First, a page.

Version: Next

# Values and Types

Values are objects, like for example booleans, integers, or arrays. Values are typed.

## Booleans​

The two boolean values true and false have the type Bool.

## Numeric Literals​

Numbers can be written in various bases. Numbers are assumed to be decimal by default. Non-decimal literals have a specific prefix.

Numeral systemPrefixCharacters
DecimalNoneone or more numbers (0 to 9)
Binary0bone or more zeros or ones (0 or 1)
Octal0oone or more numbers in the range 0 to 7
Hexadecimal0xone or more numbers, or characters a to f, lowercase or uppercase
_25// A decimal number_25//_251234567890 // is 1234567890_25_25// A binary number_25//_250b101010 // is 42_25_25// An octal number_25//_250o12345670 // is 2739128_25_25// A hexadecimal number_25//_250x1234567890ABCabc // is 1311768467294898876_25_25// Invalid: unsupported prefix 0z_25//_250z0_25_25// A decimal number with leading zeros. Not an octal number!_2500123 // is 123_25_25// A binary number with several trailing zeros._250b001000 // is 8

Decimal numbers may contain underscores (_) to logically separate components.

_10let largeNumber = 1_000_000_10_10// Invalid: Value is not a number literal, but a variable._10let notNumber = _123

Underscores are allowed for all numeral systems.

_10let binaryNumber = 0b10_11_01

## Integers​

Integers are numbers without a fractional part. They are either signed (positive, zero, or negative) or unsigned (positive or zero).

Signed integer types which check for overflow and underflow have an Int prefix and can represent values in the following ranges:

• Int8: -2^7 through 2^7 − 1 (-128 through 127)
• Int16: -2^15 through 2^15 − 1 (-32768 through 32767)
• Int32: -2^31 through 2^31 − 1 (-2147483648 through 2147483647)
• Int64: -2^63 through 2^63 − 1 (-9223372036854775808 through 9223372036854775807)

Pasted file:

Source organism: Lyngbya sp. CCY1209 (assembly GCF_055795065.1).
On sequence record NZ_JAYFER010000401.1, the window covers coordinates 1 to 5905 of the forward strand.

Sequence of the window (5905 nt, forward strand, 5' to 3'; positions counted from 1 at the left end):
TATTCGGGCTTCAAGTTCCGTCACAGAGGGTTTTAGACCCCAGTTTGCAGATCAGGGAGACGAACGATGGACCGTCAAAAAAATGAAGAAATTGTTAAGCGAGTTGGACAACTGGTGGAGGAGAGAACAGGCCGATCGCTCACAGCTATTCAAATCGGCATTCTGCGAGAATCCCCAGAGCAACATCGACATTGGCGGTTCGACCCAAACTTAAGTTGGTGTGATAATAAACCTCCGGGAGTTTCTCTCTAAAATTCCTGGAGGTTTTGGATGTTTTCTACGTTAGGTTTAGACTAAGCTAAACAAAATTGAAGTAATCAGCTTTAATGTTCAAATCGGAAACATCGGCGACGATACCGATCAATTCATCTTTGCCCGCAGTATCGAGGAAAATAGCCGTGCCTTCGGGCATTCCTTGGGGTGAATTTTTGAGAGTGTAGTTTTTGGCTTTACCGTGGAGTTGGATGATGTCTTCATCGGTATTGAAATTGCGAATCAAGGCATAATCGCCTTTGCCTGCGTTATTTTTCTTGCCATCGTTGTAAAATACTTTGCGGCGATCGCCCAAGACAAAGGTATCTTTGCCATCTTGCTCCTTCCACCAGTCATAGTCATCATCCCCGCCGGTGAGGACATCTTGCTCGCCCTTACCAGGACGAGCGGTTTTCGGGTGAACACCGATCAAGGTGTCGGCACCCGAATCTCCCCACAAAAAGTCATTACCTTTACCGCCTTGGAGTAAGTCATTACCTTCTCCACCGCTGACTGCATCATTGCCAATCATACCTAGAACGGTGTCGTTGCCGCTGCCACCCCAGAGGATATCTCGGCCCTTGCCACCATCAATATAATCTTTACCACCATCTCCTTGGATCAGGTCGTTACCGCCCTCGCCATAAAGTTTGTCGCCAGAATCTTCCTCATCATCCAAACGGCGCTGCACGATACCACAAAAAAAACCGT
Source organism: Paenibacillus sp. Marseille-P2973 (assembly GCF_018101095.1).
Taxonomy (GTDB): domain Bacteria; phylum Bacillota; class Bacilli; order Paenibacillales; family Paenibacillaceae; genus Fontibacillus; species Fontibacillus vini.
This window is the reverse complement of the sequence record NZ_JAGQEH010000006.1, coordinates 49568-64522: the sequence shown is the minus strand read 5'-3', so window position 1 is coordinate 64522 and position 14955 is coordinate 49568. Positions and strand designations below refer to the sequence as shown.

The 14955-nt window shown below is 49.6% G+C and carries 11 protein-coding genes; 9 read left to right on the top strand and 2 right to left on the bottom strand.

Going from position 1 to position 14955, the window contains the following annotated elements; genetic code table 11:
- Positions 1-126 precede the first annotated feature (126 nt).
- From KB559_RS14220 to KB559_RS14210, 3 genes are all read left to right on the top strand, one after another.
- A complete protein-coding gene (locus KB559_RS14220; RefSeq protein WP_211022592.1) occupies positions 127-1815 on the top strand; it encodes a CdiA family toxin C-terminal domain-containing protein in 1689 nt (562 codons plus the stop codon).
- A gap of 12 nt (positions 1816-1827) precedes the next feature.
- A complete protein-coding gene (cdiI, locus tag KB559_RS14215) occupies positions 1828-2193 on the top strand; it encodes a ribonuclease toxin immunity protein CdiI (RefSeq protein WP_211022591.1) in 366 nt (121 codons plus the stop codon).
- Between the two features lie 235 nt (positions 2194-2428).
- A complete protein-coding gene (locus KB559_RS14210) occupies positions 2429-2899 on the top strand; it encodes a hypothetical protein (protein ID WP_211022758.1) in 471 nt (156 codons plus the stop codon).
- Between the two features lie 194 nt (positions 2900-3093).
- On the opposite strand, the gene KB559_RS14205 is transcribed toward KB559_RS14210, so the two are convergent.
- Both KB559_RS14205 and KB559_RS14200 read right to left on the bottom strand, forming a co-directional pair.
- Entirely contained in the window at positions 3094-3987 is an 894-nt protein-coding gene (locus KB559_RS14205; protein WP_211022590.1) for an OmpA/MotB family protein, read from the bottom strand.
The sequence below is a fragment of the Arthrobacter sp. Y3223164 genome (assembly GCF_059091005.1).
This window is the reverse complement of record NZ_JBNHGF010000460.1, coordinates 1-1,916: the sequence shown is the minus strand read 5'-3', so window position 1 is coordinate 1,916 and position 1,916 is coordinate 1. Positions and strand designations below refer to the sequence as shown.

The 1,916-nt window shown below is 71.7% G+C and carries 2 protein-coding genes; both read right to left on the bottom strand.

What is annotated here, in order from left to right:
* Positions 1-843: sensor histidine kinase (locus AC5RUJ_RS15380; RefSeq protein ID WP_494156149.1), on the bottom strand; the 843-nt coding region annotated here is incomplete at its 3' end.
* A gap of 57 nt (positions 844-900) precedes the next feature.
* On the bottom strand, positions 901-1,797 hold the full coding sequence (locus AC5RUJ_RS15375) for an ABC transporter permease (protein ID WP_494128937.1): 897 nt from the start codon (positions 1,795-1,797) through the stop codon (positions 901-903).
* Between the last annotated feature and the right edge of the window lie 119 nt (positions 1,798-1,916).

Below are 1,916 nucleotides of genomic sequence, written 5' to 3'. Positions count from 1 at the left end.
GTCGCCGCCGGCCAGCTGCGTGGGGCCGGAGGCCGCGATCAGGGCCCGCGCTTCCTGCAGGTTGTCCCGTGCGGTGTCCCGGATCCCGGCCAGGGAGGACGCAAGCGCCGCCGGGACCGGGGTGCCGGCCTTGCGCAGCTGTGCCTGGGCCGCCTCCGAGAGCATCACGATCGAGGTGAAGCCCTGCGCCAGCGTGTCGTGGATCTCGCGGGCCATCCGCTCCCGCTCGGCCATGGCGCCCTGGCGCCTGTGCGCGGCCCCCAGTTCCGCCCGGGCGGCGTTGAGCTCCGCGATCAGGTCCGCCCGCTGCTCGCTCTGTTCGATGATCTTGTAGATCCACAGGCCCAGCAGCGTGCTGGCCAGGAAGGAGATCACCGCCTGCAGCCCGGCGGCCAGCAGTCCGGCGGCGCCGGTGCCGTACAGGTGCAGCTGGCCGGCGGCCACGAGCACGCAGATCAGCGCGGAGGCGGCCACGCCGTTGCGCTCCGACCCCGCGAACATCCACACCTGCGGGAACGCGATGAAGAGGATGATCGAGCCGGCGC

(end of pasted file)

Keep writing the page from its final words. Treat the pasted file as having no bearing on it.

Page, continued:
• Int128: -2^127 through 2^127 − 1
• Int256: -2^255 through 2^255 − 1

Unsigned integer types which check for overflow and underflow have a UInt prefix and can represent values in the following ranges:

• UInt8: 0 through 2^8 − 1 (255)
• UInt16: 0 through 2^16 − 1 (65535)
• UInt32: 0 through 2^32 − 1 (4294967295)
• UInt64: 0 through 2^64 − 1 (18446744073709551615)
• UInt128: 0 through 2^128 − 1
• UInt256: 0 through 2^256 − 1

Unsigned integer types which do not check for overflow and underflow, i.e. wrap around, have the Word prefix and can represent values in the following ranges:

• Word8: 0 through 2^8 − 1 (255)
• Word16: 0 through 2^16 − 1 (65535)
• Word32: 0 through 2^32 − 1 (4294967295)
• Word64: 0 through 2^64 − 1 (18446744073709551615)
• Word128: 0 through 2^128 − 1 (340282366920938463463374607431768211455)
• Word256: 0 through 2^256 − 1 (115792089237316195423570985008687907853269984665640564039457584007913129639935)

The types are independent types, i.e. not subtypes of each other.

See the section about arithmetic operators for further information about the behavior of the different integer types.

_10// Declare a constant that has type UInt8 and the value 10._10let smallNumber: UInt8 = 10
_10// Invalid: negative literal cannot be used as an unsigned integer_10//_10let invalidNumber: UInt8 = -10

In addition, the arbitrary precision integer type Int is provided.

_10let veryLargeNumber: Int = 10000000000000000000000000000000

Integer literals are inferred to have type Int, or if the literal occurs in a position that expects an explicit type, e.g. in a variable declaration with an explicit type annotation.

_10let someNumber = 123_10_10// someNumber has type Int

Negative integers are encoded in two's complement representation.

Integer types are not converted automatically. Types must be explicitly converted, which can be done by calling the constructor of the type with the integer type.